Senior Pilot Ignored Warnings From Female Co-pilot Before Aircraft Ended Up in Drainage Ditch

Air India Express plane crash pilot female co-pilot
An Air India Express Boeing 737-800 aircraft in Mumbai, India, in May 2007. SAJJAD HUSSAIN/AFP/Getty Images

A senior Air India Express pilot ignored the recommendations of his junior female co-pilot while landing in bad weather, and ended up driving the aircraft into an open drain. That's according to a report from India's aviation authority.

A report, seen by the Hindustan Times, noted that the pilot—who was 30 years older than his colleague—overruled advice from his co-pilot to request assistance while landing in heavy rain at an airport in the southern Indian city of Kochi in September 2017.

The 102 passengers aboard Air India Express flight IX 452 from Abu Dhabi ended up stuck in an open water drain following the landing. Three travelers were injured and the aircraft was seriously damaged, its front landing gear collapsed.

An official at the Directorate General of Civil Aviation (DGCA), who asked not to be named, told the Hindustan Times the organization found the "incorrect judgment" of the pilot in command to be at fault. The official noted that heavy rain and poor visibility were "contributory factors."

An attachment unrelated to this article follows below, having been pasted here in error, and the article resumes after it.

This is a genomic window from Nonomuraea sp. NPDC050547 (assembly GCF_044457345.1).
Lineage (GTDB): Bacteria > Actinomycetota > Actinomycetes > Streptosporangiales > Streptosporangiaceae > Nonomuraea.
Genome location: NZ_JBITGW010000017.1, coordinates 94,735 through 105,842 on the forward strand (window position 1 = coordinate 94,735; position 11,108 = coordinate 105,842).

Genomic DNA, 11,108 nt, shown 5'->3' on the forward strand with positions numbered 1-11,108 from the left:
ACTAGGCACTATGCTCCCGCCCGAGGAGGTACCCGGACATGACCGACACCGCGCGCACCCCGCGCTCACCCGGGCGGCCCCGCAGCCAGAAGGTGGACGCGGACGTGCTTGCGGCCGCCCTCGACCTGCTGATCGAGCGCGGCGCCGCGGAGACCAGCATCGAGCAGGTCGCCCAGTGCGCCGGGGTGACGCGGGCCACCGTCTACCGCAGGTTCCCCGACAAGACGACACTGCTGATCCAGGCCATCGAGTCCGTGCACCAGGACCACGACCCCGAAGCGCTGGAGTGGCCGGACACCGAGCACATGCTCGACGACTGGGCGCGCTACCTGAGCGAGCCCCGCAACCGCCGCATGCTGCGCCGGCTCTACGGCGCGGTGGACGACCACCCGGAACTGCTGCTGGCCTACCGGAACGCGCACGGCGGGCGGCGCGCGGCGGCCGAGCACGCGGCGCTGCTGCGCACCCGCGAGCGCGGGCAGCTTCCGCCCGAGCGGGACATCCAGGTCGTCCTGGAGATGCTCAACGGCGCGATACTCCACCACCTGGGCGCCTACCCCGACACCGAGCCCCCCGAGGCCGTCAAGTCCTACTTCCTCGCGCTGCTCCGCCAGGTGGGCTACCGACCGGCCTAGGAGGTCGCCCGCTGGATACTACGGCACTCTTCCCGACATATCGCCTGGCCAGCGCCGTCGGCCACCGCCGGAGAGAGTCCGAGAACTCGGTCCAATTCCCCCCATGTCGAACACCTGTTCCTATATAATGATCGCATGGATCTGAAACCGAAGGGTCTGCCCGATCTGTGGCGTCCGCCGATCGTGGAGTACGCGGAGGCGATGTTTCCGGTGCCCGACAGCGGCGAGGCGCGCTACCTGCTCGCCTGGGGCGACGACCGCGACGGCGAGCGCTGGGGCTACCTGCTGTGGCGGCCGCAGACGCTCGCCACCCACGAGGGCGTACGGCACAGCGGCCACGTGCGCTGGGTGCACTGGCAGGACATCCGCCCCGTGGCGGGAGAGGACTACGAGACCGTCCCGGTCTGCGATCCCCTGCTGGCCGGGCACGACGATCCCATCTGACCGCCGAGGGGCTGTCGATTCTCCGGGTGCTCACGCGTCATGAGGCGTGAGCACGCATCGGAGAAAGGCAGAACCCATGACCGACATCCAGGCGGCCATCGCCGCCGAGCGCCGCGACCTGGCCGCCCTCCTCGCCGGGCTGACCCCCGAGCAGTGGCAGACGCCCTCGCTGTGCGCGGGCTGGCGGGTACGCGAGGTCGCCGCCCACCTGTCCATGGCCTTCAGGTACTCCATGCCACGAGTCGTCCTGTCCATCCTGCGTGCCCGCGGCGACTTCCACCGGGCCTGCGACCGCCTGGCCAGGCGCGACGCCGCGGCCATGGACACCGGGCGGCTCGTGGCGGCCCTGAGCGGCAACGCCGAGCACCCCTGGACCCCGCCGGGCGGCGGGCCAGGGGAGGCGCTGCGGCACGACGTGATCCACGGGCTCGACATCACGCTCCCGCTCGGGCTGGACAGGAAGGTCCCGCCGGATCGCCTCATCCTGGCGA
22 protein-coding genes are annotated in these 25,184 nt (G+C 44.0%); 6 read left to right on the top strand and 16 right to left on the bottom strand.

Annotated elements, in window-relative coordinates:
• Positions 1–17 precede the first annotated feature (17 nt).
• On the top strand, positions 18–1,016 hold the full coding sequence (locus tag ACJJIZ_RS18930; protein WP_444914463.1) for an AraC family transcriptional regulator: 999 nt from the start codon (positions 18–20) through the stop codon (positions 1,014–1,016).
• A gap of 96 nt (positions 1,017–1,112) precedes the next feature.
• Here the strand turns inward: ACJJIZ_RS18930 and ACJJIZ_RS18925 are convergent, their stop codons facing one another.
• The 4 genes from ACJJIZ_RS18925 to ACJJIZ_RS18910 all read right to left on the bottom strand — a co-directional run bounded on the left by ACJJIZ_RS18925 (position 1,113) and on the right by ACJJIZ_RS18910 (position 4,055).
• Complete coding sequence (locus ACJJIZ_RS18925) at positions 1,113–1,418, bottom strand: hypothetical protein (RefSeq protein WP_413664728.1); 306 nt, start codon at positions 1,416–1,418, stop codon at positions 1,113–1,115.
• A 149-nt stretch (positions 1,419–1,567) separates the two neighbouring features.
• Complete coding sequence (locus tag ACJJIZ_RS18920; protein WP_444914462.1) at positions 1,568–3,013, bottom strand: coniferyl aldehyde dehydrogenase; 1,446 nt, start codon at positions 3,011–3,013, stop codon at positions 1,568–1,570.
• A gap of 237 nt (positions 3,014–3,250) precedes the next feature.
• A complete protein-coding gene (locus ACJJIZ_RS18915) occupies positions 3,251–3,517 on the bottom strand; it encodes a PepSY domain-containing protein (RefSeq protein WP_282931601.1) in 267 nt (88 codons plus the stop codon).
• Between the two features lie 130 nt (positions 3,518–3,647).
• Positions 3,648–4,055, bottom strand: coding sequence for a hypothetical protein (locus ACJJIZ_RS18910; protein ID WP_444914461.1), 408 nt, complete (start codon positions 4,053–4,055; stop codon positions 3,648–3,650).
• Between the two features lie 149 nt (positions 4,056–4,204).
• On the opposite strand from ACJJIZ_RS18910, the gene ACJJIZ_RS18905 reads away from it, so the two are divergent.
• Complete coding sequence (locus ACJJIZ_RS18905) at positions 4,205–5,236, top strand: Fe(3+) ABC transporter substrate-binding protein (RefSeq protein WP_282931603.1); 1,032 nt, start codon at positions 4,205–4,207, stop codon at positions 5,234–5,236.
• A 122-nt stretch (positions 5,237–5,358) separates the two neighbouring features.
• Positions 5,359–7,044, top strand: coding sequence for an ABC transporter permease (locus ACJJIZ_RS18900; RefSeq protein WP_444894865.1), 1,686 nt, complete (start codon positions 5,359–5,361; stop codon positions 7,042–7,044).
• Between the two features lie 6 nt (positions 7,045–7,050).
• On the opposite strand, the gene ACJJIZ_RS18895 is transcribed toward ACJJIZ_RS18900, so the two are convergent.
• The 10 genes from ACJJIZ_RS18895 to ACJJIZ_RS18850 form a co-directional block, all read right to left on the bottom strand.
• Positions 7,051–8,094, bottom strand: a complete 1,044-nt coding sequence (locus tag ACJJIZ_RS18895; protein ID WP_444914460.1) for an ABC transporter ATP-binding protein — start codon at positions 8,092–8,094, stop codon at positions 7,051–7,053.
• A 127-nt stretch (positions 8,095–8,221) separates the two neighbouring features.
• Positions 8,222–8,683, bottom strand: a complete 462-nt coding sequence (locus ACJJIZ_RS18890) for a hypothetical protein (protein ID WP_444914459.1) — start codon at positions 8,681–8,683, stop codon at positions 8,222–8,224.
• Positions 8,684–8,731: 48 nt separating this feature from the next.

The directorate general's report said that the co-pilot told the senior pilot that she could not see the runway markings below and requested he slow the plane down. She then suggested he call for a "follow-me" vehicle that is used to guide aircraft down in tricky landing conditions.

"There was no response" from the pilot, the report said. Upon landing, the aircraft crashed into the open water drain after taking an early turn some 295 feet before it should have. The pilot then applied the throttle three times to try to escape the drain even though his co-pilot had asked him not to. The aircraft eventually came to rest on its engines and the lower fuselage, with the surviving landing gears stuck in the air.

The DGCA reflected on the 13,000 hours and 30 years difference in flight experience between the two aviators, and suggested airlines should avoid pairing pilots with such a gulf in flight time. The two pilots had never worked together before their ill-fated flight.

"Coordination was lacking from [the pilot in command] side," the report said. In 2016, the senior pilot in question was found to be alcohol-positive twice and had his flight license suspended for three months. The pilot said he had not been able to sleep the night before, and the cockpit voice recorder picked up the sound of him yawning, the report explained.

PG Prageesh, head of corporate communications for Air India Express, said the airline's "top management" had received the DGCA recommendations, which would be "duly" implemented.